CB3 Panel Approves Liquor Licenses for Bowery Steakhouse, Basketball City
What’s to be done with a venue boasting a maximum occupancy of 900? Well, in the case of 199 Bowery, the Lower East Side has already been graced with mega-clubs Blvd, Crash Mansion and Soiree. Tonight, at the tail end of Community Board 3’s blessedly brief SLA Committee hearing, we learned this cursed spot is about to become home to an enormous steakhouse from the father/son team behind Quality Meats and Smith & Wollensky.
Alan (father) and Michael (son) Stillman won approval for their concept, a “slightly more affordable” version of the original Quality Meats on 58th Street. The offshoot will include around 300 seats on the main level, plus a 50 foot bar — along with a downstairs club with an “occasional DJ and live music.” There will also be a bakery and ice cream bar up front.
The restaurant will be allowed to stay open as late as 4 a.m. The Stillman’s agreed to hire licensed security, seven nights a week if necessary. Some committee members expressed concerns about crowd control, but there seemed to be general agreement this place is an upgrade from its clubby predecessors.
Also tonight, the committee narrowly agreed to support a full bar for Basketball City, the 55,000 square foot sports complex coming to Pier 36 (at the end of Montgomery Street). The company’s owner, Bruce Radler, appeared alongside the team from the Ark Restaurant Group (Bryant Park Grill, Canyon Road).
Basketball City, which was once located at Chelsea Piers, hosts corporate leagues, charity events and is made available to neighborhood schools and other organizations during daytime hours. In the early 1990’s, State Assembly Speaker Sheldon Silver successfully sued the city, arguing that the pier should be used for “community facilities.” Basketball City was awarded a long-term lease at the dilapidated pier. The community board then hashed out an agreement with Radler on issues like local hiring and community access to the basketball courts. Two years ago, however, a coalition representing low income residents on the waterfront began campaigning for more concessions. In the past several months, City Councilwoman Margaret Chin got involved, trying to mediate among Radler, CB3 and the coalition.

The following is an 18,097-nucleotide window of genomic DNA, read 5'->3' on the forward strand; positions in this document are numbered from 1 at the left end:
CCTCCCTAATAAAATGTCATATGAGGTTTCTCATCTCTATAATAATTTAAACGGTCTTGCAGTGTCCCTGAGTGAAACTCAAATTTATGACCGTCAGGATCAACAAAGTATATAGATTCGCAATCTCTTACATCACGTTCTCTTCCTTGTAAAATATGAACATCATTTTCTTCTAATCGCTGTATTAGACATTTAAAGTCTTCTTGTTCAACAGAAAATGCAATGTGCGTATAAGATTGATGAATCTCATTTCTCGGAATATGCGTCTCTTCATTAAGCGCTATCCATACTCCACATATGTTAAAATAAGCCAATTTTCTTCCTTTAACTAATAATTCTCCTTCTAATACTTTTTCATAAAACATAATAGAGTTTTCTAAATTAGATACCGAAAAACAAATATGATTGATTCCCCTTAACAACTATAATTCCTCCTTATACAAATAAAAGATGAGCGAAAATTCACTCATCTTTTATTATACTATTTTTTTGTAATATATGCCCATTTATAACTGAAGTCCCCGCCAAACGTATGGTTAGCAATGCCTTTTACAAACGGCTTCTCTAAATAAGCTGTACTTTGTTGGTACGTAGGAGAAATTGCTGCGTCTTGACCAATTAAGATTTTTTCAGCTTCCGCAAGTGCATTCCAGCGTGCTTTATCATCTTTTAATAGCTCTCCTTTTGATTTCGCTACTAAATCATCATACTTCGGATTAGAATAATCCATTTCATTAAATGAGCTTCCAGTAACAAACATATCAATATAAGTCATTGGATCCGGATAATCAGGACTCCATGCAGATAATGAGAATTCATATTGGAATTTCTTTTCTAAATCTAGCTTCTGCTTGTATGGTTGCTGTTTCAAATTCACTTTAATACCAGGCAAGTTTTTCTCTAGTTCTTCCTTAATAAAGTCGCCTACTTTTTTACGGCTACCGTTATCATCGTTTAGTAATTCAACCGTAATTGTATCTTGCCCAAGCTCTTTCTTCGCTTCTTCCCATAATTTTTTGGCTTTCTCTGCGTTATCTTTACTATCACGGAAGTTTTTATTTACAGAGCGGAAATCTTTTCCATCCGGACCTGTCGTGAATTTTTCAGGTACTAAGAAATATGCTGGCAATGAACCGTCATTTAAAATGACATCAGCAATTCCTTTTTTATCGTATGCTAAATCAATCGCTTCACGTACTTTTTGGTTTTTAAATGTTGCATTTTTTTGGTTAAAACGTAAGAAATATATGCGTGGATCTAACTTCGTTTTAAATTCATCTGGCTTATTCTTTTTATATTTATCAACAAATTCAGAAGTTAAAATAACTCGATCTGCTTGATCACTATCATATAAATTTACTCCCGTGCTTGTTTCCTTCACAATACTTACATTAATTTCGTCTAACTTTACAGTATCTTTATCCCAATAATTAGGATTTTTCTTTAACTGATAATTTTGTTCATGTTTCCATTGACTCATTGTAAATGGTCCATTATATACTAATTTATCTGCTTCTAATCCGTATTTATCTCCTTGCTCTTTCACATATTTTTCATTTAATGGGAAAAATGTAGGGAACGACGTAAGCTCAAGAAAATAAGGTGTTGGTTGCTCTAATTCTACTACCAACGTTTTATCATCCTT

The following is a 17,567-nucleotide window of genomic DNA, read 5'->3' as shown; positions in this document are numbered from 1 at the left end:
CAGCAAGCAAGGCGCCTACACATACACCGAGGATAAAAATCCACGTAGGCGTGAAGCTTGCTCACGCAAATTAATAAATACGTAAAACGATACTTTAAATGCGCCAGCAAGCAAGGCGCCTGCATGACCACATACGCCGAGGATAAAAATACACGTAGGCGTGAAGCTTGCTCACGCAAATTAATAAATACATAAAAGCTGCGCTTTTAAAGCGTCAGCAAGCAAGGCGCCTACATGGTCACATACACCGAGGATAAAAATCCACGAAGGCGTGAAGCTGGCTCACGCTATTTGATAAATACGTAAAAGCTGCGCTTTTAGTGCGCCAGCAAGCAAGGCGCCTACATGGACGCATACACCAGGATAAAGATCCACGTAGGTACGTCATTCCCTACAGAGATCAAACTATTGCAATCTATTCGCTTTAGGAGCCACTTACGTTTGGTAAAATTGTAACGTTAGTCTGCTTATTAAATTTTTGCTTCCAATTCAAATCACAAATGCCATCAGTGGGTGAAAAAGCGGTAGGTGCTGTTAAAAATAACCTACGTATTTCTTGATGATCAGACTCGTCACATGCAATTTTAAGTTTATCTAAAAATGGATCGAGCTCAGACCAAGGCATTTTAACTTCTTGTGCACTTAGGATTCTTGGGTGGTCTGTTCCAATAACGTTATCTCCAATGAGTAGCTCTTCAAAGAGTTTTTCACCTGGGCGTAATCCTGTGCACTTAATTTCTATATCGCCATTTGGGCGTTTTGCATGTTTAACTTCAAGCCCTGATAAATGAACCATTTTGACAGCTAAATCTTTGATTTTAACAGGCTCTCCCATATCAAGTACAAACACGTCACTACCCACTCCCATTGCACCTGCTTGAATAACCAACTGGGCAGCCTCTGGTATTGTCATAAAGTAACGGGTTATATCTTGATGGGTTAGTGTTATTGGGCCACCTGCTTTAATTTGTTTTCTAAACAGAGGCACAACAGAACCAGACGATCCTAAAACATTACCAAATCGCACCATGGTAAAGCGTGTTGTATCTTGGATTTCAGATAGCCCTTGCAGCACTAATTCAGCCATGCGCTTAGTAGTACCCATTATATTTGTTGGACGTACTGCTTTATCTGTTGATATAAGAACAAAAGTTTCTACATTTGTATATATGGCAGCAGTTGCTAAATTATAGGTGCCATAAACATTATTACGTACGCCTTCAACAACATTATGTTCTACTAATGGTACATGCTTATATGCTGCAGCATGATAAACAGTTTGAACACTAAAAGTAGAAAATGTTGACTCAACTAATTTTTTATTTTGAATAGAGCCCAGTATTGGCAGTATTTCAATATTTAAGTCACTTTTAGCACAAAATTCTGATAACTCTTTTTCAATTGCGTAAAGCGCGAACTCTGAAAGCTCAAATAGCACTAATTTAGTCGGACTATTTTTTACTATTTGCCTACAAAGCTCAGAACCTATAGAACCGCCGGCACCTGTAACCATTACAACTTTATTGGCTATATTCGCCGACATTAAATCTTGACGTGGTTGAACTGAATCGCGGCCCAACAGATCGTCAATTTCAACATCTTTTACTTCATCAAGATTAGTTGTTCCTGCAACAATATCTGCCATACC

Tonight, several community activists showed up to protest the liquor license. Sammy Vasquez, a member of GOLES (Good Old Lower East Side) urged the SLA panel to take into consideration that Radler had not agreed to sign a binding community benefits agreement. Corey Cofield, who lives in the Riis Houses, argued a liquor license would commercialize the pier and quicken the pace of gentrification. Ricky Leung, a tenant association leader and member of Community Board 3, said he was not personally opposed to Basketball City’s presence on Pier 36. But he called the notion of a liquor license within the facility “appalling.” Joel Feingold, a former GOLES organizer, suggested Chin was helping to advocate for a stronger, binding agreement.
(Tuesday morning, aides to Councilwoman Chin explained that she had met a few months ago with members of the coalition, CB3 and representatives from Basketball City. The councilwoman’s priority, they said, is making sure the current agreement accommodates as much local hiring as possible. From her perspective, the process is and should be in the hands of the community board and the LES Employment Network, a collaboration among several neighborhood social service organizations).
Representatives from Ark, the food vendor, emphasized that the restaurant, on a second floor mezzanine, would only be open when Basketball City is hosting nighttime events. They suggested the liquor sales would be a small part of their overall business. Radler pointed out that he has a good reputation for working with neighborhood organizations, especially groups helping disadvantaged children. Radler also said he’d gone out of his way to work with CB3.
In the end, the committee was split. The deadlock was broken by CB3 Chair Dominic Pisciotta, who is not on the SLA Committee but was present for the debate.
We’ll have a few other notes from tonight’s meeting during the day tomorrow.